IDEAS home Printed from https://ideas.repec.org/p/cpr/ceprdp/5661.html
   My bibliography  Save this paper

The Dynamics of the Racial Test Score Gap During the School Years in Britain

Author

Listed:
  • Patacchini, Eleonora
  • Zenou, Yves

Abstract

We investigate the racial gap in test scores between white and non-white students in Britain both in levels and differences across the school years. We find that there is a substantial racial gap in test scores, especially between ages 7 and 11, and a less severe one between ages 11 and 16. It thus seems that nonwhites are losing ground at school, especially during the first five years. We then investigate the reasons behind this racial gap and its evolution. We focus on racial differences in parents' involvement in education. We find that a non-negligible part of the test score racial gap can be explained by these cultural differences. In particular, we show that if non-white parents would invest in education of their 11 year-old children as much as white parents do, then the racial test score gap in reading and mathematics would be reduced by 18.1 and 7.2 percent, respectively.

Suggested Citation

  • Patacchini, Eleonora & Zenou, Yves, 2006. "The Dynamics of the Racial Test Score Gap During the School Years in Britain," CEPR Discussion Papers 5661, C.E.P.R. Discussion Papers.
  • Handle: RePEc:cpr:ceprdp:5661
    as

    Download full text from publisher

    File URL: http://www.cepr.org/active/publications/discussion_papers/dp.php?dpno=5661
    Download Restriction: CEPR Discussion Papers are free to download for our researchers, subscribers and members. If you fall into one of these categories but have trouble downloading our papers, please contact us at subscribers@cepr.org

    As the access to this document is restricted, you may want to search for a different version of it.

    References listed on IDEAS

    as
    1. Neal, Derek, 2006. "Why Has Black-White Skill Convergence Stopped?," Handbook of the Economics of Education, Elsevier.
    2. Oaxaca, Ronald, 1973. "Male-Female Wage Differentials in Urban Labor Markets," International Economic Review, Department of Economics, University of Pennsylvania and Osaka University Institute of Social and Economic Research Association, vol. 14(3), pages 693-709, October.
    3. Carneiro, Pedro & Heckman, James J., 2003. "Human Capital Policy," IZA Discussion Papers 821, Institute for the Study of Labor (IZA).
    4. Deborah Wilson & Simon Burgess & Adam Briggs, 2011. "The dynamics of school attainment of England’s ethnic minorities," Journal of Population Economics, Springer;European Society for Population Economics, vol. 24(2), pages 681-700, April.
    5. Steve Bradley & Jim Taylor, 2004. "Ethnicity, educational attainment and the transition from school," Manchester School, University of Manchester, vol. 72(3), pages 317-346, June.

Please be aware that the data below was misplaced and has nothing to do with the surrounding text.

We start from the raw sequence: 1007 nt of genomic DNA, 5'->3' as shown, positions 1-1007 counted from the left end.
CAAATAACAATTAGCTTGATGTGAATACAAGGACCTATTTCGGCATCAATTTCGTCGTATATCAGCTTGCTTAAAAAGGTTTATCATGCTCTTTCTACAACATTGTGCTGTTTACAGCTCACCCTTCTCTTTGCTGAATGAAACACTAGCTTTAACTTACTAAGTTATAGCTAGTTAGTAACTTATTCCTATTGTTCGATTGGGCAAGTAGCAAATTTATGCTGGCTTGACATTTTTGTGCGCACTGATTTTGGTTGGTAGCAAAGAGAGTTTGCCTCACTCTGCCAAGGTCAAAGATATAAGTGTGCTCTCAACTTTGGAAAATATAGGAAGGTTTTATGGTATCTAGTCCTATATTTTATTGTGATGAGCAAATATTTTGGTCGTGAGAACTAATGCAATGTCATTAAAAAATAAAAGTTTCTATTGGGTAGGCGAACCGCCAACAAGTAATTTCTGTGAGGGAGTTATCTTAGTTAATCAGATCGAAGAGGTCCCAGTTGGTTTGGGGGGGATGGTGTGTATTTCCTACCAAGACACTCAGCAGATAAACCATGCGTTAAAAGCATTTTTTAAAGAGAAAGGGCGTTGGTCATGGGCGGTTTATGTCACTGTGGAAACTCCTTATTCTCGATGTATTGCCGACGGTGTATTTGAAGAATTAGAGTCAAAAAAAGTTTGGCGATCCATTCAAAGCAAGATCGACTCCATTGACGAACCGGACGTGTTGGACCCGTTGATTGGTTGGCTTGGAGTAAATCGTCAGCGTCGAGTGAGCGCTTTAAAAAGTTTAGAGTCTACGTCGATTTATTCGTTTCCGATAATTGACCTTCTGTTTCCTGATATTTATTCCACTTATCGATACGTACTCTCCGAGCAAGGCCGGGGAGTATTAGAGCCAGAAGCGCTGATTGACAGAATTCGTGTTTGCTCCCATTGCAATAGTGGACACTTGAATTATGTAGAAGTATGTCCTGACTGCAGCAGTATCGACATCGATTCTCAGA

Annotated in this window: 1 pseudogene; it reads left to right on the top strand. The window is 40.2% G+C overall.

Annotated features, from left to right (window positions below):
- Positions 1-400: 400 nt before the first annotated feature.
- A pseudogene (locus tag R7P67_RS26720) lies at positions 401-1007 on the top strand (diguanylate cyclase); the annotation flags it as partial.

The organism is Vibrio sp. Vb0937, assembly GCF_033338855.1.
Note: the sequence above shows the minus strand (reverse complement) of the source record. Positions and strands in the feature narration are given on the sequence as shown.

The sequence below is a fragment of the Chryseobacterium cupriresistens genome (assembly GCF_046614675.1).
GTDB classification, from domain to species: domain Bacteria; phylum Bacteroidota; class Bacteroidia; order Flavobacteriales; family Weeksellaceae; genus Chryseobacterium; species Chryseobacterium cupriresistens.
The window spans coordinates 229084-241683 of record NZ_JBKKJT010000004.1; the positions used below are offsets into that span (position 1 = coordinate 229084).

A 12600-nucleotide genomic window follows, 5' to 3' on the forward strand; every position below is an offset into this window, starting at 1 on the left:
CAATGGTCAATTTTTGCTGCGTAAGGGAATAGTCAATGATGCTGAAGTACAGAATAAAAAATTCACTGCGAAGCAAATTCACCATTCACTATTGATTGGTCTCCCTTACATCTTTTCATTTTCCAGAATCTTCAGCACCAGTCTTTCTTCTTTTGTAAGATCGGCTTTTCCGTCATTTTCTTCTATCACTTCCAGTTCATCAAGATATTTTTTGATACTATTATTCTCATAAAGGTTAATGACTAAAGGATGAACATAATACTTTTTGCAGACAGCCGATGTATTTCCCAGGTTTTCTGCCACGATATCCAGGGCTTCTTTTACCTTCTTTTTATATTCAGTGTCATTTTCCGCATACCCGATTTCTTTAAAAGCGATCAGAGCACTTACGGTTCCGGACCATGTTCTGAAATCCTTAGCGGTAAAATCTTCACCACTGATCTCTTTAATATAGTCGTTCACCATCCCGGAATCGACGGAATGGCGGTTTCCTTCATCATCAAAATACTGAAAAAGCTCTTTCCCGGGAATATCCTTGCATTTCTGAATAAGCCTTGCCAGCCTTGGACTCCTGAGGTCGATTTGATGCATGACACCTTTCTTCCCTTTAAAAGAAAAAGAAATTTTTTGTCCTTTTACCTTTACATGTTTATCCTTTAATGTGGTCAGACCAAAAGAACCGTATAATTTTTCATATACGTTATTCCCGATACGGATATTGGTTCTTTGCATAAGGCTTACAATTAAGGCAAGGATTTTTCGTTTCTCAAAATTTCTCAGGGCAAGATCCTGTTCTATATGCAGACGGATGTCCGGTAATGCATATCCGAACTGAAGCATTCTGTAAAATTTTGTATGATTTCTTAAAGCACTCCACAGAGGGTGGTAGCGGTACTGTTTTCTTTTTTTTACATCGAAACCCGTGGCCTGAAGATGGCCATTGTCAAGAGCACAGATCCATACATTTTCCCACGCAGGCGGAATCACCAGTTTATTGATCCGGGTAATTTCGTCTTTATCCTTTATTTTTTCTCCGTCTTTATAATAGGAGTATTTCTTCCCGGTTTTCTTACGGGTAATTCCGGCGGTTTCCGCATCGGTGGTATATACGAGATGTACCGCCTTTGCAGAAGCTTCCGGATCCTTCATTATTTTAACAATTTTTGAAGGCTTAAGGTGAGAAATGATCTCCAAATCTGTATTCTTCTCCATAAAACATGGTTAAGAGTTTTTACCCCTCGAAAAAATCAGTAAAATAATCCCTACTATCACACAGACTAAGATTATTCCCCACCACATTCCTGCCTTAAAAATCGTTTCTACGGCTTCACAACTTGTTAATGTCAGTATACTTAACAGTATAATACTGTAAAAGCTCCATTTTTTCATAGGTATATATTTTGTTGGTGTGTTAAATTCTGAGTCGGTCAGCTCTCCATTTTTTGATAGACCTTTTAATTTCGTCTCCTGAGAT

6. Cook, Michael D & Evans, William N, 2000. "Families or Schools? Explaining the Convergence in White and Black Academic Performance," Journal of Labor Economics, University of Chicago Press, vol. 18(4), pages 729-754, October.
    7. Roland G. Fryer, Jr. & Paul Torelli, 2005. "An Empirical Analysis of 'Acting White'," NBER Working Papers 11334, National Bureau of Economic Research, Inc.
    8. Roland G. Fryer & Steven D. Levitt, 2004. "Understanding the Black-White Test Score Gap in the First Two Years of School," The Review of Economics and Statistics, MIT Press, vol. 86(2), pages 447-464, May.
    Full references (including those not matched with items on IDEAS)

    More about this item

    Keywords

    cultural differences; education; ethnic minorities; parental involvement;

    JEL classification:

    • I21 - Health, Education, and Welfare - - Education - - - Analysis of Education
    • J15 - Labor and Demographic Economics - - Demographic Economics - - - Economics of Minorities, Races, Indigenous Peoples, and Immigrants; Non-labor Discrimination
    • J24 - Labor and Demographic Economics - - Demand and Supply of Labor - - - Human Capital; Skills; Occupational Choice; Labor Productivity

    NEP fields

    This paper has been announced in the following NEP Reports:

    Statistics

    Access and download statistics

    Corrections

    All material on this site has been provided by the respective publishers and authors. You can help correct errors and omissions. When requesting a correction, please mention this item's handle: RePEc:cpr:ceprdp:5661. See general information about how to correct material in RePEc.

    For technical questions regarding this item, or to correct its authors, title, abstract, bibliographic or download information, contact: (). General contact details of provider: .

    If you have authored this item and are not yet registered with RePEc, we encourage you to do it here. This allows to link your profile to this item. It also allows you to accept potential citations to this item that we are uncertain about.

    If CitEc recognized a reference but did not link an item in RePEc to it, you can help with this form .

    If you know of missing items citing this one, you can help us creating those links by adding the relevant references in the same way as above, for each refering item. If you are a registered author of this item, you may also want to check the "citations" tab in your RePEc Author Service profile, as there may be some citations waiting for confirmation.

    Please note that corrections may take a couple of weeks to filter through the various RePEc services.

    IDEAS is a RePEc service hosted by the Research Division of the Federal Reserve Bank of St. Louis . RePEc uses bibliographic data supplied by the respective publishers.